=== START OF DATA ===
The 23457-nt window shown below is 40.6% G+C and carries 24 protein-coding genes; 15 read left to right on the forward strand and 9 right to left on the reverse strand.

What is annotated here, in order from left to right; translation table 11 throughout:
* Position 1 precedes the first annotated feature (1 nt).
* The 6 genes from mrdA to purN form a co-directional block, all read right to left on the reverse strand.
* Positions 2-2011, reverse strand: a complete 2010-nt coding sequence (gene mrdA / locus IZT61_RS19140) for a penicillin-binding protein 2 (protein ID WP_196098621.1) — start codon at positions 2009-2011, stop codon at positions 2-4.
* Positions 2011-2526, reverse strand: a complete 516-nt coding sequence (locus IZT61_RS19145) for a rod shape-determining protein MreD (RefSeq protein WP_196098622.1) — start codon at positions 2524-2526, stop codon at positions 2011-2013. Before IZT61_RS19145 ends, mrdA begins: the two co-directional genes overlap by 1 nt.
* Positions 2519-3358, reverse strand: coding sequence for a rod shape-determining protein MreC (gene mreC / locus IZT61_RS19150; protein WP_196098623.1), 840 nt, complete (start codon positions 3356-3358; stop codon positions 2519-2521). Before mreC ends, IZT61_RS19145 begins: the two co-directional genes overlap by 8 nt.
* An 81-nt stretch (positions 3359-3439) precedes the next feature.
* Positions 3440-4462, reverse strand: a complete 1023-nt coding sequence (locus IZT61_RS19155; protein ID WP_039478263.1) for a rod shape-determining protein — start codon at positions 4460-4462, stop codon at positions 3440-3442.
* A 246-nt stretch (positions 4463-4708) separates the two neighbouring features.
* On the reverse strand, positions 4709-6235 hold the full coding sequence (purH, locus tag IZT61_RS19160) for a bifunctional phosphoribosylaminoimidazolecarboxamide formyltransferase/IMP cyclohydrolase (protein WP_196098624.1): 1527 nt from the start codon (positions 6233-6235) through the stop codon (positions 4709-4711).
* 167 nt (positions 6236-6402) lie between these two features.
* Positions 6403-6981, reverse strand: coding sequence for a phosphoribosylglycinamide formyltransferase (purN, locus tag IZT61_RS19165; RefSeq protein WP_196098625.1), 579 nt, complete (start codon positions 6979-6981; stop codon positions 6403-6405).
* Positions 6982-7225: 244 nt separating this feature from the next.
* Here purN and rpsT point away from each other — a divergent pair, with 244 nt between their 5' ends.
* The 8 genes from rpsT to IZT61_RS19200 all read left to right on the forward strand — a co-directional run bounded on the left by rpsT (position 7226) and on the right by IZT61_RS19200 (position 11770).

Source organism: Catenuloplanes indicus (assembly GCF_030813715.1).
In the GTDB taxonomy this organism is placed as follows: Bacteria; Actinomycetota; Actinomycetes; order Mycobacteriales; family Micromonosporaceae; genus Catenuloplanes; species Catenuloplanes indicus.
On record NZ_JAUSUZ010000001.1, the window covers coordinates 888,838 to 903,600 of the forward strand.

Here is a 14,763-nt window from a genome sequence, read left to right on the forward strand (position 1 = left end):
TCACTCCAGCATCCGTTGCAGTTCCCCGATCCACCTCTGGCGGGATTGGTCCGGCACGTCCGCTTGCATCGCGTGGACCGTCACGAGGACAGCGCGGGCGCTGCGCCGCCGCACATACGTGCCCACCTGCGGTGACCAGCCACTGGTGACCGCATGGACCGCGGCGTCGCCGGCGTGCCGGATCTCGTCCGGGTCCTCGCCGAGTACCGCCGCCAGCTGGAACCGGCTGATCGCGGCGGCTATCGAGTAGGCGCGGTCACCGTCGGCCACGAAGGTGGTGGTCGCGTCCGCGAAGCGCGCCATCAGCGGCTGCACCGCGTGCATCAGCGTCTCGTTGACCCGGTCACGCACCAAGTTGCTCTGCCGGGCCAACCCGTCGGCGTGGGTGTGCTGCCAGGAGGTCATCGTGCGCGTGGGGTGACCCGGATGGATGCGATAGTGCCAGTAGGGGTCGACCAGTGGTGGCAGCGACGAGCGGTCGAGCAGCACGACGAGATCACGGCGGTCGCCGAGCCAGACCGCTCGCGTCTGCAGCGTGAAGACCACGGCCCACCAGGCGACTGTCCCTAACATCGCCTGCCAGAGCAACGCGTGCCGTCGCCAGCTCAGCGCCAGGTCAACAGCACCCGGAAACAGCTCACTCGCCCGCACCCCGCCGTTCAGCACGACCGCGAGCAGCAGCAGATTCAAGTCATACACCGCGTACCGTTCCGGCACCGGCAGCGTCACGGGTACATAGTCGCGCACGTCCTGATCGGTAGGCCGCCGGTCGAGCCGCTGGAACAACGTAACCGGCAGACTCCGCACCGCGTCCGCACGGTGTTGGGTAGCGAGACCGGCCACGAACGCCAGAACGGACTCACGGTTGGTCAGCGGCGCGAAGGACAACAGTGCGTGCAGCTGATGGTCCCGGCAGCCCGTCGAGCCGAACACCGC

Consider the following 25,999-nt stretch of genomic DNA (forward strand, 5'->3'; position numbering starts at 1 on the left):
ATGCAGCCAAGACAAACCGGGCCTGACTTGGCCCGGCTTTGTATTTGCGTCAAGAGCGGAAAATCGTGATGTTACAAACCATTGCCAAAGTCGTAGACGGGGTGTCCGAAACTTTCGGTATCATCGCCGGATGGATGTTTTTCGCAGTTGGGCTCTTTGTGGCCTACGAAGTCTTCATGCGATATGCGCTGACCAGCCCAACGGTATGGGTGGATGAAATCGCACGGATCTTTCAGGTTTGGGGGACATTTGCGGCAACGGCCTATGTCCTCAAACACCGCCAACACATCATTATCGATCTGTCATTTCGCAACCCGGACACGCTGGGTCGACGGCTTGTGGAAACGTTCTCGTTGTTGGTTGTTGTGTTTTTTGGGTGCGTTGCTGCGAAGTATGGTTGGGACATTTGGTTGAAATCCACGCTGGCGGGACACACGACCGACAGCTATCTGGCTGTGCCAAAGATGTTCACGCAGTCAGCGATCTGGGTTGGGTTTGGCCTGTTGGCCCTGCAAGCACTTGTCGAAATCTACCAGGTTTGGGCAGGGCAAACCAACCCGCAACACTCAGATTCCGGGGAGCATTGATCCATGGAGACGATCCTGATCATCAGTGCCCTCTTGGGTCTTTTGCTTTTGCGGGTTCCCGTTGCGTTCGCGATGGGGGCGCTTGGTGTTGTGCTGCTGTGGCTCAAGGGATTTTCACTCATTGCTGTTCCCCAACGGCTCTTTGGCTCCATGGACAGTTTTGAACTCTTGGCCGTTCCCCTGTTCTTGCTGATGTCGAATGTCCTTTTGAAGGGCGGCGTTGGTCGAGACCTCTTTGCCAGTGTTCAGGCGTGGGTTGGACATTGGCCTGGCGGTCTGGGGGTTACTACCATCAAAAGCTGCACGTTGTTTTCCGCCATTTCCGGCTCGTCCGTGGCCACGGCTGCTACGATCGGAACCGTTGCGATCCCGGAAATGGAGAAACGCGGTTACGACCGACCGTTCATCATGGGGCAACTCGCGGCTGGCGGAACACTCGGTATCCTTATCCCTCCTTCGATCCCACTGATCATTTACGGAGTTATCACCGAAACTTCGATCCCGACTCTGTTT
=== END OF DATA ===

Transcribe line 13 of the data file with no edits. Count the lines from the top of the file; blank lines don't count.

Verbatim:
* Positions 6403-6981, reverse strand: coding sequence for a phosphoribosylglycinamide formyltransferase (purN, locus tag IZT61_RS19165; RefSeq protein WP_196098625.1), 579 nt, complete (start codon positions 6979-6981; stop codon positions 6403-6405).